Friday, September 19, 2008

Beauty Belief and Bawdry.

That was the founding motto of Les Figues Press. It was January 2005, and Les Figues had committed to publishing the first book of its first series—TrenchArt: Material—by April 1 of that year. Yet even then we knew Les Figues wanted to do far more than pick, publish and sell books.

Les Figues would make beauty—not in the classical sense (though Les Figues books are aesthetically pleasing)—but beauty as irresolvable tension and contradiction, beauty as conversation, beauty as verb.

And Les Figues would stir up belief in a new way of publishing, one that foregrounds how individual books—like individual minds—do not exist in a vacuum. We wanted something different than the standard small press plan of having one or two big-name. We wanted to create a conversation between books, writers, and readers.

Finally, Les Figues would engage in bawdry by pushing the limits of acceptability. What do you call this kind of writing? Poetry? Prose? Litteral Poetics? In a world of sound bites, how complicated can we make this?

So like any group of good Americans with an idea, we made a business plan, though instead of projecting potential financial profits, we projected something like this:



[Every book we make will be beautiful by our definition of beauty; that is, 100% of books we put into the world will be beautiful. At first, only a few people will believe in this idea, an estimated 1 out of every 10 people we meet, understanding, of course, that we meet mostly writers and artist-types. If we were meeting more accountants and avid-skiers, the percentage of initial belief will most likely be lower. We project the percentage of belief will rise and as it rises, bawdry will decrease, for the more something is believed in, the more acceptable it becomes to believe in it. Yet bawdry will never decrease beneath the level of belief because we can’t help it: we like bawdry books.]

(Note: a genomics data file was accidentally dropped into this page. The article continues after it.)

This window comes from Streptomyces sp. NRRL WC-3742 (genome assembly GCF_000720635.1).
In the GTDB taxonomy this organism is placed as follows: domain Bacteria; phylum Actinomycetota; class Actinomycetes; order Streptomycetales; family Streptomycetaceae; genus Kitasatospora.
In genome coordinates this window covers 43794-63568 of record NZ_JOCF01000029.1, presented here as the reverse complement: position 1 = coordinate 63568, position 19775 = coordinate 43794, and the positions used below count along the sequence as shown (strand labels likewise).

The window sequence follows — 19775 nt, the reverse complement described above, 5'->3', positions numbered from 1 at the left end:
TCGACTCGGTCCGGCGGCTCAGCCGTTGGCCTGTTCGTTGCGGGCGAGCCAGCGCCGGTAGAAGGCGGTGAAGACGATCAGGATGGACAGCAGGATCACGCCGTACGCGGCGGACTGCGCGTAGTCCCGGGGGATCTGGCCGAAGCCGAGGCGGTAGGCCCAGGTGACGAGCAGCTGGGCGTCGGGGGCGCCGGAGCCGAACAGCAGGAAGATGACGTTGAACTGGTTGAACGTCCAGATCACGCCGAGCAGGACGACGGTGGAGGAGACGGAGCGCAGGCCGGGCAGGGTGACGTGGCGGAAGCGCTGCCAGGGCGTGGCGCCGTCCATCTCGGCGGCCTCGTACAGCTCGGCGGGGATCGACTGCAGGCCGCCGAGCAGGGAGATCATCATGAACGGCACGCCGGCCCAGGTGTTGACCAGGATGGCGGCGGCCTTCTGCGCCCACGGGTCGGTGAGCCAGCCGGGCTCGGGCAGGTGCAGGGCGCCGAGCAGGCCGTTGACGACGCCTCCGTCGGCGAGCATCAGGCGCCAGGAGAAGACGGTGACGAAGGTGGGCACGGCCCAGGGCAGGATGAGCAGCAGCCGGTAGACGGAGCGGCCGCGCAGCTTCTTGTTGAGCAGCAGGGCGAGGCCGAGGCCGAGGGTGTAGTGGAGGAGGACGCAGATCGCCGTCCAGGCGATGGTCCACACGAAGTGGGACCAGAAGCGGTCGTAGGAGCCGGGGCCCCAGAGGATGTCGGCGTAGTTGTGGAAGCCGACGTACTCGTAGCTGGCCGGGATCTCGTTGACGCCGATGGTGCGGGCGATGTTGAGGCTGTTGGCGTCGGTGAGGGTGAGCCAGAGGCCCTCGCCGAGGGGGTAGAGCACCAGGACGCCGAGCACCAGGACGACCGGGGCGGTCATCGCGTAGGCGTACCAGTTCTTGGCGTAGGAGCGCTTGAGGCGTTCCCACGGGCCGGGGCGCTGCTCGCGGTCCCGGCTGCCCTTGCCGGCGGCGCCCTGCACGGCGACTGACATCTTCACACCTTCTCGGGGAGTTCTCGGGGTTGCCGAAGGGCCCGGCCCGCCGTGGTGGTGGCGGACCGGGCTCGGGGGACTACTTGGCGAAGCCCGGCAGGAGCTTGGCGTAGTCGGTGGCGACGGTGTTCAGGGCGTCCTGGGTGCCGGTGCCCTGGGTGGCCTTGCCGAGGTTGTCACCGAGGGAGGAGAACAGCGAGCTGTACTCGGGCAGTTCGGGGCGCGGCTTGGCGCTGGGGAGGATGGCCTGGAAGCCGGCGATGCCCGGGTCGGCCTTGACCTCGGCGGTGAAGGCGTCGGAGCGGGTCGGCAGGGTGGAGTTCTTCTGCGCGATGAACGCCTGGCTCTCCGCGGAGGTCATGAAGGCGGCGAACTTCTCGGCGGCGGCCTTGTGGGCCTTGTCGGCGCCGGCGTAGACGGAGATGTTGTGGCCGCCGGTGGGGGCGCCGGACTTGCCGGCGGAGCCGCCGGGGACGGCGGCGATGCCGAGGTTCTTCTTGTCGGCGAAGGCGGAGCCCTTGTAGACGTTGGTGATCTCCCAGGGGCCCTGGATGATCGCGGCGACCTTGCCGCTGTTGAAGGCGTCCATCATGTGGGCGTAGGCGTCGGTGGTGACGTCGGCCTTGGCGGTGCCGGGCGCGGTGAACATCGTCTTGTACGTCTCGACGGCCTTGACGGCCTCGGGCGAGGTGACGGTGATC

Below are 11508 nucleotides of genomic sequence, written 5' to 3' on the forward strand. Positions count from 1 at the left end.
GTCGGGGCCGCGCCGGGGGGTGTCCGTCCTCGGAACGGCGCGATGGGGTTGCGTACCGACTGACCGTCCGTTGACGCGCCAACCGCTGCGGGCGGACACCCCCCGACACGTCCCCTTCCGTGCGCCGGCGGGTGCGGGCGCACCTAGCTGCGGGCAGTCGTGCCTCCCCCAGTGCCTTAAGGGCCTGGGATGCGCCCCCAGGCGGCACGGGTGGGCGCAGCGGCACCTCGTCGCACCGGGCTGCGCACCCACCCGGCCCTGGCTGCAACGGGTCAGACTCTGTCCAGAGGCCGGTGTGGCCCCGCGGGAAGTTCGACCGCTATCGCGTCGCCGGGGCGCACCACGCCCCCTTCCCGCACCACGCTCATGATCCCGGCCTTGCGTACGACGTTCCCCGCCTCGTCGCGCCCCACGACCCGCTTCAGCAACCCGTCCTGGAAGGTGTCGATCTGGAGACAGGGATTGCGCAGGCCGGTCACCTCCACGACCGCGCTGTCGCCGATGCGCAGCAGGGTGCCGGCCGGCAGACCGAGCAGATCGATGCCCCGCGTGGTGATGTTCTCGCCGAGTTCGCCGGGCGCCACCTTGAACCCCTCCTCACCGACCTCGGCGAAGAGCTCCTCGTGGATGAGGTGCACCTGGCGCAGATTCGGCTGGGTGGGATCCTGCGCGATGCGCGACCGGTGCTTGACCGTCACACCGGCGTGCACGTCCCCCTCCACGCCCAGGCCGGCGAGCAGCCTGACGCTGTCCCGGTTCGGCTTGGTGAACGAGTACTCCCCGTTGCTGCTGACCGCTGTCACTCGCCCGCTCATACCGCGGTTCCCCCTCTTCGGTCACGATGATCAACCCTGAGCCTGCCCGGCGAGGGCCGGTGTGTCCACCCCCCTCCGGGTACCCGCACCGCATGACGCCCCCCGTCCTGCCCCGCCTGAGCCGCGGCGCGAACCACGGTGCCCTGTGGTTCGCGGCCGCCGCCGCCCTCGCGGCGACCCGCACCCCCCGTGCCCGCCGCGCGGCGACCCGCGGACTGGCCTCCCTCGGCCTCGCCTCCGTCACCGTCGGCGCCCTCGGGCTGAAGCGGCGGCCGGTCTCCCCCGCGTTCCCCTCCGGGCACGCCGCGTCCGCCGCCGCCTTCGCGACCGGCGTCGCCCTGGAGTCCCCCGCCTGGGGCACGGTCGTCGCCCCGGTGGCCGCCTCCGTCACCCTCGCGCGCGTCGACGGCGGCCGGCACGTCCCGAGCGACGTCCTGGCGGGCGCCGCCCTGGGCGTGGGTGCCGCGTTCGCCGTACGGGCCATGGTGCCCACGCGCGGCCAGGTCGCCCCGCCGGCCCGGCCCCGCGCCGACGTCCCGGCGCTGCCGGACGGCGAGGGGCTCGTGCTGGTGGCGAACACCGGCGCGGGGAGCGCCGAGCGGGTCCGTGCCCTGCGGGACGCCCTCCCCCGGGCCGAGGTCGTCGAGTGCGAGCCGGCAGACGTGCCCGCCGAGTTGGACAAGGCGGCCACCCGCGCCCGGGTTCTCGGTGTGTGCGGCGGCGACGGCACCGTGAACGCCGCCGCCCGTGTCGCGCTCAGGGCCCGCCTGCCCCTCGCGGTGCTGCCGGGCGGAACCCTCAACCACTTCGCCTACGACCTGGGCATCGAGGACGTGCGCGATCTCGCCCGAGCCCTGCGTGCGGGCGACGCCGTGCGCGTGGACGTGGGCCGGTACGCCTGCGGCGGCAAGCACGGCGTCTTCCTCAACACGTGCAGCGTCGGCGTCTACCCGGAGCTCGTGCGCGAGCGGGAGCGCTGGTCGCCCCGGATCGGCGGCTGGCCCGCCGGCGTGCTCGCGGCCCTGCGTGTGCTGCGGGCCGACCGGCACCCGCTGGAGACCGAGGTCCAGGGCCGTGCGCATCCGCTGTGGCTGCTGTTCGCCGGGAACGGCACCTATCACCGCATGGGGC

Four years later, we’re still making beauty, belief and bawdry, as evidenced in the annual TrenchArt series. Every year, we group four similarly-concerned books together, work with each of the writers to develop an aesthetic essay/poetics, then publish these aesthetics in a uniquely-bound, limited-edition book, available for members only.

Join in on the onversation be becoming subscribing members of Les Figues Press. When you do you'll receive each of the five books in the current TrenchArt: Tracer series, including works by Allison Carter, Kim Rosenfield, Amina Cain and Sophie Robinson, and art by Ken Ehrlich and Susan Simpson.

Say yes, let there be figs.

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